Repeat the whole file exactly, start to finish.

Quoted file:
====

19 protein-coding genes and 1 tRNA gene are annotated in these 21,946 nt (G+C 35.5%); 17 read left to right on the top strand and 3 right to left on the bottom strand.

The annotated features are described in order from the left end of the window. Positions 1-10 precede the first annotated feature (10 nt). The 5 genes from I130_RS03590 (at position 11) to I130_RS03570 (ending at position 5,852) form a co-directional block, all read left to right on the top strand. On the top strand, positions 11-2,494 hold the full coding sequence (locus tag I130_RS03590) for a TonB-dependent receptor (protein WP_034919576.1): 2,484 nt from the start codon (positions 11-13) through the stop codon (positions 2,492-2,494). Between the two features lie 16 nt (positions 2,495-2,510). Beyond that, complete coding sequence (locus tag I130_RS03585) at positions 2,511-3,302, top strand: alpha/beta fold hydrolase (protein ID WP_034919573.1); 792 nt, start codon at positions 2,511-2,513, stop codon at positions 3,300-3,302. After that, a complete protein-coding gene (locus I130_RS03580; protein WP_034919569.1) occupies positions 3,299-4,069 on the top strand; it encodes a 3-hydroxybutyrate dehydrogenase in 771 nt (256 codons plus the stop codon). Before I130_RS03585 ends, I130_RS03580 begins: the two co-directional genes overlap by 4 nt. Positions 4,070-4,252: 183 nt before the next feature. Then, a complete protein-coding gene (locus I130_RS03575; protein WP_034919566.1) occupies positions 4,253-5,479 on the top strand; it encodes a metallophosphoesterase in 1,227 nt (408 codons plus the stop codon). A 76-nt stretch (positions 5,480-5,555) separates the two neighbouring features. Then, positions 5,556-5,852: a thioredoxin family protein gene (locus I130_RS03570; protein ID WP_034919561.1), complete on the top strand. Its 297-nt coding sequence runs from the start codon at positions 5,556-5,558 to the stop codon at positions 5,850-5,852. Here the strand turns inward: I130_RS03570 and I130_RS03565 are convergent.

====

19 protein-coding genes and 1 tRNA gene are annotated in these 21,946 nt (G+C 35.5%); 17 read left to right on the top strand and 3 right to left on the bottom strand.

The annotated features are described in order from the left end of the window. Positions 1-10 precede the first annotated feature (10 nt). The 5 genes from I130_RS03590 (at position 11) to I130_RS03570 (ending at position 5,852) form a co-directional block, all read left to right on the top strand. On the top strand, positions 11-2,494 hold the full coding sequence (locus tag I130_RS03590) for a TonB-dependent receptor (protein WP_034919576.1): 2,484 nt from the start codon (positions 11-13) through the stop codon (positions 2,492-2,494). Between the two features lie 16 nt (positions 2,495-2,510). Beyond that, complete coding sequence (locus tag I130_RS03585) at positions 2,511-3,302, top strand: alpha/beta fold hydrolase (protein ID WP_034919573.1); 792 nt, start codon at positions 2,511-2,513, stop codon at positions 3,300-3,302. After that, a complete protein-coding gene (locus I130_RS03580; protein WP_034919569.1) occupies positions 3,299-4,069 on the top strand; it encodes a 3-hydroxybutyrate dehydrogenase in 771 nt (256 codons plus the stop codon). Before I130_RS03585 ends, I130_RS03580 begins: the two co-directional genes overlap by 4 nt. Positions 4,070-4,252: 183 nt before the next feature. Then, a complete protein-coding gene (locus I130_RS03575; protein WP_034919566.1) occupies positions 4,253-5,479 on the top strand; it encodes a metallophosphoesterase in 1,227 nt (408 codons plus the stop codon). A 76-nt stretch (positions 5,480-5,555) separates the two neighbouring features. Then, positions 5,556-5,852: a thioredoxin family protein gene (locus I130_RS03570; protein ID WP_034919561.1), complete on the top strand. Its 297-nt coding sequence runs from the start codon at positions 5,556-5,558 to the stop codon at positions 5,850-5,852. Here the strand turns inward: I130_RS03570 and I130_RS03565 are convergent.